Experts warn Bay Area residents to prepare for incoming mosquitoes as warmer weather approaches

ByLeslie Brinkley KGO logo
Wednesday, April 5, 2023
Experts warn Bay Area residents to prep for incoming mosquitoes
Experts warn Bay Area residents to prepare for incoming mosquitos and their associated deadly viruses as warmer weather approaches

CONTRA COSTA CO., Calif. (KGO) -- On the heels of all the wet weather, a proliferation of mosquitoes could be just around the corner for many Bay Area neighborhoods.

Tiny tadpole-like swimmers are mosquito larvae. You're likely to find them in planters, kids' toys, backyard fountains and birdbaths filled with rainwater. Vector control districts are asking for the public's help this year, starting now.

"We have technicians here at the district that go out and inspect all of the Contra Costa County public water sources, creeks, marshes and marinas looking for mosquitoes," said Andrew Pierce with the Contra Costa Mosquito and Vector Control District said.

But it's up to individuals to patrol their own neighborhoods.

MORE: Invasive day-biting mosquitoes discovered in Santa Clara Co.; officials detail potential dangers

Santa Clara County officials are warning about the detection of Aedes aegypti mosquitoes, a day-biting pest that can transmit multiple diseases.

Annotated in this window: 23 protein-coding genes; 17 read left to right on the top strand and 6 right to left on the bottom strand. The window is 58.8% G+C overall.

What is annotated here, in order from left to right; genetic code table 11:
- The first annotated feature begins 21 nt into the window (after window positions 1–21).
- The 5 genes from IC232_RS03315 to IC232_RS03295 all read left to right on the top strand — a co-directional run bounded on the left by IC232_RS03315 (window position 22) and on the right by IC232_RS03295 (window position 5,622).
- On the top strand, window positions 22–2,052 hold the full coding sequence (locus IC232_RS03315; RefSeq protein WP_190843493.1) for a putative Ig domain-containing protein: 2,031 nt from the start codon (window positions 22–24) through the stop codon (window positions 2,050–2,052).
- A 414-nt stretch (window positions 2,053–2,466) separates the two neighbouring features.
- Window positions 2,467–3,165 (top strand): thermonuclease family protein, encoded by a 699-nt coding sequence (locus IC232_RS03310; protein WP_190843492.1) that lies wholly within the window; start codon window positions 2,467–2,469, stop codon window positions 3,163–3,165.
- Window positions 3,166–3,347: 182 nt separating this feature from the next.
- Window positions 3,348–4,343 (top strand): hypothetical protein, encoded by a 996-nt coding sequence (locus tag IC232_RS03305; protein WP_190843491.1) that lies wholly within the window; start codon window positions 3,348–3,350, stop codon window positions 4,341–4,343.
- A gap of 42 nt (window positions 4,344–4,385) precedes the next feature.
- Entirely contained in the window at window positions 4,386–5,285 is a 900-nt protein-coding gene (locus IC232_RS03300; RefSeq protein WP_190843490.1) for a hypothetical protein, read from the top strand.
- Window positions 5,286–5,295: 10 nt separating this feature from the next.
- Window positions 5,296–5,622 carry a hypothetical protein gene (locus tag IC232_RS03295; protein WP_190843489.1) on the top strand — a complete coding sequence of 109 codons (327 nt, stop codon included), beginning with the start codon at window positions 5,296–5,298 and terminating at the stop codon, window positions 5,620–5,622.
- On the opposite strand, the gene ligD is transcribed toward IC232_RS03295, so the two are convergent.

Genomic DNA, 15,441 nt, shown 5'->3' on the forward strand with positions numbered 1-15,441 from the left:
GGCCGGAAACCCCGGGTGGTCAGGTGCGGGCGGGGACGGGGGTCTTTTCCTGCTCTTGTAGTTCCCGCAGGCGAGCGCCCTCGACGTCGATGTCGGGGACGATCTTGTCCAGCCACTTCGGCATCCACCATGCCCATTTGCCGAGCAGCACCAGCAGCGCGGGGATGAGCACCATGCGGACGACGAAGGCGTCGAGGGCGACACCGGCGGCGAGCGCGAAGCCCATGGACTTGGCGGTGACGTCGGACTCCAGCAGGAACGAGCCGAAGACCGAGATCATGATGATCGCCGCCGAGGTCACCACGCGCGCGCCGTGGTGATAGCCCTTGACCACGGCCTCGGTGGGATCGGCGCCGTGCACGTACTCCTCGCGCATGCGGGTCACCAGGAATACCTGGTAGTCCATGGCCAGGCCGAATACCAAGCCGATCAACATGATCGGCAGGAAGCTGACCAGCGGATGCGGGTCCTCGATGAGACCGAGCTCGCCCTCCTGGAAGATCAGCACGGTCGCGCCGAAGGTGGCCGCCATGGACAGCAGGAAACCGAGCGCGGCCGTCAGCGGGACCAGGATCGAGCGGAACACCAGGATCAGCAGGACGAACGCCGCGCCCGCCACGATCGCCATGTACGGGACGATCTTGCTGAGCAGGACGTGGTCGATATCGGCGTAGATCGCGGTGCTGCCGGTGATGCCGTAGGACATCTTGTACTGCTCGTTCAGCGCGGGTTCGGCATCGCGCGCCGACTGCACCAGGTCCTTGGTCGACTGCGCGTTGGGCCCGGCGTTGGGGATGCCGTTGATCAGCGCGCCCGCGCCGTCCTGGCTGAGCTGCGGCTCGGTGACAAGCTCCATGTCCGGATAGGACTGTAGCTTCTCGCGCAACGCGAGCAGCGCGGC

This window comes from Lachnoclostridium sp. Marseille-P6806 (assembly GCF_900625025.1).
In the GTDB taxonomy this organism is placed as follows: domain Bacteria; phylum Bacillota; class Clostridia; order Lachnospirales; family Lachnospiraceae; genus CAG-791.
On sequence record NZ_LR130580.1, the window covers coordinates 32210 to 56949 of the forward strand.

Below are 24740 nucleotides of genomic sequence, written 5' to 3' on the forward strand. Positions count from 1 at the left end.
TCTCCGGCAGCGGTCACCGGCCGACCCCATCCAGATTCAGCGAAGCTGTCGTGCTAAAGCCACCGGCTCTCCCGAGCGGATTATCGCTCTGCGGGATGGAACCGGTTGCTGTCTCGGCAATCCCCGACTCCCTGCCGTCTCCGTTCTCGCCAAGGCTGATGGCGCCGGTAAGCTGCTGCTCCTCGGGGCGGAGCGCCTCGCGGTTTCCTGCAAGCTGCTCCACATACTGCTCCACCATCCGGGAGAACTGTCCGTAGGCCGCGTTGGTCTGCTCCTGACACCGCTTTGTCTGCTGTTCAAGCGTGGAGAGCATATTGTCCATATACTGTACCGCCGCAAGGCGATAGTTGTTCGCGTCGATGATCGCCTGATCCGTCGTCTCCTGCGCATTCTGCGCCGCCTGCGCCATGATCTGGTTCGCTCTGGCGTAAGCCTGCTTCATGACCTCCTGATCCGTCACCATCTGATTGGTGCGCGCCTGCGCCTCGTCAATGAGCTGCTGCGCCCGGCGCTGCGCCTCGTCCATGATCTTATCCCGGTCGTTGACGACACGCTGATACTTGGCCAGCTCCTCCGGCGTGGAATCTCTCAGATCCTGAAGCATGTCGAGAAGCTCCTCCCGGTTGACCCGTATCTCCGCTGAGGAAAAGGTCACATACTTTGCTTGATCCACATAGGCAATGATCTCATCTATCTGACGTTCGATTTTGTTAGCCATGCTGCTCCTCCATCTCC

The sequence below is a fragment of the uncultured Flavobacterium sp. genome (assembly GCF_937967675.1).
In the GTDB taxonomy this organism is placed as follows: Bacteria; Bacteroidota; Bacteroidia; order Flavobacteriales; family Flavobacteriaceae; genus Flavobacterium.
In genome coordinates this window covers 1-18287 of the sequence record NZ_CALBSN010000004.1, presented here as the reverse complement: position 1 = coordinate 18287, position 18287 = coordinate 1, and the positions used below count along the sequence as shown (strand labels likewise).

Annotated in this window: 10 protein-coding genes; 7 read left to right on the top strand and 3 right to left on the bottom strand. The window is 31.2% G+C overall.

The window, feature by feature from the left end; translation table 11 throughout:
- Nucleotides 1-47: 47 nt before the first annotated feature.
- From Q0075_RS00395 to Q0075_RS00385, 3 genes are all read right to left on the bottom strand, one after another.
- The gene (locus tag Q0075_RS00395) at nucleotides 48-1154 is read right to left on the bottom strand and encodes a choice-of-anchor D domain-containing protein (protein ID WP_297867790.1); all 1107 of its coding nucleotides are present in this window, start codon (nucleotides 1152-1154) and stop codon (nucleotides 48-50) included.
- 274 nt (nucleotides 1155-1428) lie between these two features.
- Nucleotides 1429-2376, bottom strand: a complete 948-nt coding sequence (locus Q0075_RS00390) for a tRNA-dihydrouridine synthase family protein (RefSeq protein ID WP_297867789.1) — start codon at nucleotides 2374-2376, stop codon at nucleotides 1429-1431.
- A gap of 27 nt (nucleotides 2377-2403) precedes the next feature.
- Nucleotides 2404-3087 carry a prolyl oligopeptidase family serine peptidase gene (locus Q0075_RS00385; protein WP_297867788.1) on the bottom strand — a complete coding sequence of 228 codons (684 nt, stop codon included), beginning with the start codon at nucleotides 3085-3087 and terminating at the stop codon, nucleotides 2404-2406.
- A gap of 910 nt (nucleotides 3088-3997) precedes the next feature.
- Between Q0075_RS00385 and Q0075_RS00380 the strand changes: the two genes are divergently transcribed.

"Dump out any containers that may have standing water. There could be potential mosquito eggs in these containers, so dump and scrub," Pierce said.

Not only are there yearly concerns about West Nile Virus, but last August the Aedes aegypti mosquito that carries Zika and Dengue Fever was found in Martinez. So patrols will be on the lookout before dispatching trucks to spray neighborhoods.

As for those with ponds or standing water on their property, Pierce said, "The district does provide mosquito-eating fish. Residents can call or go to our website to request these fish. A technician will then come out and conduct an inspection to make sure the area is suitable for the fish. And then we will provide the resident with fish."

As the weather warms up, the mosquitoes will emerge. Residents are reminded that even a little water can lead to lots of mosquitoes.

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